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Almost half of toys sold via online marketplaces are unsafe for children, report finds

Research by the British Toy and Hobby Association finds dangerous items listed for sale could choke, strangle, burn, poison or electrocute children

Saman Javed
Wednesday 06 October 2021 13:24 BST
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<p>Children’s toy chest with stuffed toys and building blocks </p>

Children’s toy chest with stuffed toys and building blocks

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Nearly half of the toys being sold on online marketplaces by third-party sellers are dangerously unsafe for children, the British Toy and Hobby Association (BTHA) has warned.

In its latest report, “Still toying with children’s safety”, published on Tuesday 5 October, the association found that 48 per cent of toys currently on sale could choke, strangle, burn, poison or electrocute children.

The study randomly selected and inspected 255 toys listed by third-party sellers on Amazon, eBay, AliExpress and Wish.

The BTHA reported that 88 per cent of these were illegal in the UK, while 48 per cent were deemed unsafe for a child to play with.

Examples included a magnetic fishing rod listed on AliExpress, a remote control-operated flying ball on Amazon and soft interactive baby dolls listed on eBay. All three adverts have since been taken down.

In response to its findings the BTHA, which represents 150 British toy manufacturers, has launched a new campaign calling for the government to urgently change the law surrounding the sale of children’s toys via online marketplaces.

There is currently no legal requirement for online marketplaces to check the safety of the products third-party sellers are listing.

This responsibility is left to the individual sellers, who “are often based overseas, outside the jurisdiction of UK enforcement”, the BTHA said.

Now, the BTHA is asking the government to make regulatory changes to hold both platforms and sellers to account.

It said consumer rights “must be strengthened” and platforms must pre-vet sellers and products prior to them going on sale.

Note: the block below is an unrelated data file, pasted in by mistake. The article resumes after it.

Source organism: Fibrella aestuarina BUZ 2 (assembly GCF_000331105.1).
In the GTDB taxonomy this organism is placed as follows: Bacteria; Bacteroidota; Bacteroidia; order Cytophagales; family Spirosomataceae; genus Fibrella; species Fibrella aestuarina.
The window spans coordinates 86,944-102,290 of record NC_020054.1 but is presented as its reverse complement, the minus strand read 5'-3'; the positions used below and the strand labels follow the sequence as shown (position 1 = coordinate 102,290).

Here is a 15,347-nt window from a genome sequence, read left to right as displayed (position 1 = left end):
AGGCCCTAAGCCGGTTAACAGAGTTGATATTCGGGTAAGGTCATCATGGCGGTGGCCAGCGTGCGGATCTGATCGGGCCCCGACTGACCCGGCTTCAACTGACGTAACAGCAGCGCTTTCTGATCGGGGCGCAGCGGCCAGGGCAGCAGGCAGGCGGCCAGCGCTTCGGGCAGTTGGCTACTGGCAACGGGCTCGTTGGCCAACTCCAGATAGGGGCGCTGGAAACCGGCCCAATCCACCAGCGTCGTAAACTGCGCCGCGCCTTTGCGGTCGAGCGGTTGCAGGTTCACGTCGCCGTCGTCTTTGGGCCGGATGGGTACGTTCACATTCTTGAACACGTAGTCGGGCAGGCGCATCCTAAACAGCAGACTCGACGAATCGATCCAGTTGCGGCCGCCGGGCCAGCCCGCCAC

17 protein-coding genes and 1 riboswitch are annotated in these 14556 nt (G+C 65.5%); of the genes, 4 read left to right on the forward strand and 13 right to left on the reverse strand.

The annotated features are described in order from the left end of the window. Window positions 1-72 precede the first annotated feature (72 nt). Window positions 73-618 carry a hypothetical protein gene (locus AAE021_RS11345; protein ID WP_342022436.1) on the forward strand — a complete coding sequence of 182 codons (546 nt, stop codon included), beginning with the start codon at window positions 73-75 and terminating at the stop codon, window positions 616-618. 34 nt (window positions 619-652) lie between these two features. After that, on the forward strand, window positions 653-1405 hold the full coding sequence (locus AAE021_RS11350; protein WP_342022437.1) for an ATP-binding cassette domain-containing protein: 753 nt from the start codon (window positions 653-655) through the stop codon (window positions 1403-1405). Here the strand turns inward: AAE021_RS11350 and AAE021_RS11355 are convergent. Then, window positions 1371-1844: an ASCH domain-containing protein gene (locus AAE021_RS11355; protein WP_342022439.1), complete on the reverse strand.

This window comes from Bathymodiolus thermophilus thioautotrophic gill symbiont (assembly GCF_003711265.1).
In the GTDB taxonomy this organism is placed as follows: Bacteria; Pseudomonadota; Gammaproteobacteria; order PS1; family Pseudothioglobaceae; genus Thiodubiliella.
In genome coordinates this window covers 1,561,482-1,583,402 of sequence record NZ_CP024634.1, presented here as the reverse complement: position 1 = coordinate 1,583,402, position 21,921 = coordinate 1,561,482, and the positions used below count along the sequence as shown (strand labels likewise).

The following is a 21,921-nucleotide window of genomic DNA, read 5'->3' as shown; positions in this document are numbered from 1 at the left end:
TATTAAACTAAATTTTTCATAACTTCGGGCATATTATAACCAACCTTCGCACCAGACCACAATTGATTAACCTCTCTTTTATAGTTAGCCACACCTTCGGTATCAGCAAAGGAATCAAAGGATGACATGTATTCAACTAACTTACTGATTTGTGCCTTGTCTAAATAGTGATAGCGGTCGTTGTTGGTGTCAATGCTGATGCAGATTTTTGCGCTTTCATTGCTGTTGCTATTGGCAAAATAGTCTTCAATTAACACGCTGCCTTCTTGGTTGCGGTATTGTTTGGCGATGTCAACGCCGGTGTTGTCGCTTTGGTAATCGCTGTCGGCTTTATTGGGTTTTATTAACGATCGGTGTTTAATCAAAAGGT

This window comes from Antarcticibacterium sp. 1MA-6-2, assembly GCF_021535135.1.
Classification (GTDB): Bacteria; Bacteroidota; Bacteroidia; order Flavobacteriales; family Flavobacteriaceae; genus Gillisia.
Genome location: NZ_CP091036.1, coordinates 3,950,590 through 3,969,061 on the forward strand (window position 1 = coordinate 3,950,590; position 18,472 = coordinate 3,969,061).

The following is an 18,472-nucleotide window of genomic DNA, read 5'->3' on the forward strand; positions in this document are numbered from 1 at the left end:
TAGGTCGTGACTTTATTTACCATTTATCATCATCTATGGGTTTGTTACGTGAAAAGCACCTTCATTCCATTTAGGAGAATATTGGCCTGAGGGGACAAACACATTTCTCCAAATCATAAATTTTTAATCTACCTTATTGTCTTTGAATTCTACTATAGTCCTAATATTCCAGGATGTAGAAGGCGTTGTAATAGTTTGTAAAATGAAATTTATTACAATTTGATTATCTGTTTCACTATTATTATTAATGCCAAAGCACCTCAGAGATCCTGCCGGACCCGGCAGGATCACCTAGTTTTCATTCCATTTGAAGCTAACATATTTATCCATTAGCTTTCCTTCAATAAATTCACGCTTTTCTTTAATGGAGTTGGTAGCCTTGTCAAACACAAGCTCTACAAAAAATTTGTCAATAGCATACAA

The initiative is being spearheaded by Sam McCarthy, a mother whose two-year-old daughter, Rebecca, almost died after swallowing magnets that were purchased on eBay.

“I would hate for any other child to go through what Becca suffered because of buying dangerous toys via online marketplaces,” McCarthy said.

“The government needs to take urgent action before any other child is critically injured or even dies.”

Natasha Crookes, director of public affairs for the BTHA, said it is unacceptable that unsafe toys are “simply allowed to enter the UK market”.

She continued: “We believe the government has to step in to legislate this wild-west of safety and we must see politicians from all sides of the House coming together to protect children as part of the UK review of the product safety framework in 2021.”

Following Brexit, the government will amend its product safety laws later this year.

In March, it issued a call for evidence seeking views on what the prospective reforms should entail.

A spokesperson for eBay told The Independent: “We take the safety of our users extremely seriously and we’re sorry to hear of Ms McCarthy’s experience.

“We work closely with authorities including Westminster Trading Standards and OPSS to help ensure our sellers comply with laws and regulations.

“We have filters in place which automatically block listings which are unsafe or do not comply with our policies.

“Our teams also work around the clock as an additional safety net to manually review and remove anything which may not have been caught by our filters.”

A spokesperson for AliExpress told The Independent: “We are investigating the items identified by the BTHA and we will take appropriate action in accordance with our platform rules, including where applicable removal of products and penalising sellers found to be violating our platform rules and regulations.”

In a statement to The Independent, Amazon said: “Safety is important to Amazon and we are investigating the products in question as a matter of urgency.

“We require all products offered in our store to comply with applicable laws and regulations and we have proactive measures in place to prevent suspicious or non-compliant products from being listed.”

A spokesperson for Wish told Sky News: “All merchants trading on our platform undergo certain checks before being permitted to trade.

“They are also required through our Merchant Policies and Terms of Service to adhere to all applicable product compliance laws and regulations, including local laws and safety standards, wherever their goods are sold.

“Where a product doesn’t meet those standards, it is promptly removed and, where deemed appropriate by Wish, the responsible merchant has their account privileges revoked, faces suspension, or even removal from the platform.”

The BTHA has launched a petition alongside its campaign, which members of the public can sign here.

The Independent has contacted Wish for comment.

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